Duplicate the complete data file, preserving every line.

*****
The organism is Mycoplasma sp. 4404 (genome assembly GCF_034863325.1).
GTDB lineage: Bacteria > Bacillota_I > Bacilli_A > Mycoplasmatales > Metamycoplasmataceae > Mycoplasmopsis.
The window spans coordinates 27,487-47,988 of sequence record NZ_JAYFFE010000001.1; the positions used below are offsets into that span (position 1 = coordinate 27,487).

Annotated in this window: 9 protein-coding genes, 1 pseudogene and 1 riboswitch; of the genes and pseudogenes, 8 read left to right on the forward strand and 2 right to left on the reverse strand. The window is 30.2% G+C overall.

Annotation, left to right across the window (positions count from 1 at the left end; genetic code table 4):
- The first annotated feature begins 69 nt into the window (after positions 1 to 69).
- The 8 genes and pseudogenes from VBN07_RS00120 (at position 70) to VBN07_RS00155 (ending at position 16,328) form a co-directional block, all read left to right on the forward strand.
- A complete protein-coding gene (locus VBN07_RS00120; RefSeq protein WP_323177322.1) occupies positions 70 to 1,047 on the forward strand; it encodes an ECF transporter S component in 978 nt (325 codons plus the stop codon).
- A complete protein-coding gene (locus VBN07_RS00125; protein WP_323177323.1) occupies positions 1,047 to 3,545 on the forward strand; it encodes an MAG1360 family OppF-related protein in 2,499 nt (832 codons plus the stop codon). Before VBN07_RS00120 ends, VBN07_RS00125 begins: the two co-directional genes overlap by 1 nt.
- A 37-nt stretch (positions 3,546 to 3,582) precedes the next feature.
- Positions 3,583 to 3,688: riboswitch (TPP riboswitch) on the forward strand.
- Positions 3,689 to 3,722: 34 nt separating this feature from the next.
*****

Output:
The organism is Mycoplasma sp. 4404 (genome assembly GCF_034863325.1).
GTDB lineage: Bacteria > Bacillota_I > Bacilli_A > Mycoplasmatales > Metamycoplasmataceae > Mycoplasmopsis.
The window spans coordinates 27,487-47,988 of sequence record NZ_JAYFFE010000001.1; the positions used below are offsets into that span (position 1 = coordinate 27,487).

Annotated in this window: 9 protein-coding genes, 1 pseudogene and 1 riboswitch; of the genes and pseudogenes, 8 read left to right on the forward strand and 2 right to left on the reverse strand. The window is 30.2% G+C overall.

Annotation, left to right across the window (positions count from 1 at the left end; genetic code table 4):
- The first annotated feature begins 69 nt into the window (after positions 1 to 69).
- The 8 genes and pseudogenes from VBN07_RS00120 (at position 70) to VBN07_RS00155 (ending at position 16,328) form a co-directional block, all read left to right on the forward strand.
- A complete protein-coding gene (locus VBN07_RS00120; RefSeq protein WP_323177322.1) occupies positions 70 to 1,047 on the forward strand; it encodes an ECF transporter S component in 978 nt (325 codons plus the stop codon).
- A complete protein-coding gene (locus VBN07_RS00125; protein WP_323177323.1) occupies positions 1,047 to 3,545 on the forward strand; it encodes an MAG1360 family OppF-related protein in 2,499 nt (832 codons plus the stop codon). Before VBN07_RS00120 ends, VBN07_RS00125 begins: the two co-directional genes overlap by 1 nt.
- A 37-nt stretch (positions 3,546 to 3,582) precedes the next feature.
- Positions 3,583 to 3,688: riboswitch (TPP riboswitch) on the forward strand.
- Positions 3,689 to 3,722: 34 nt separating this feature from the next.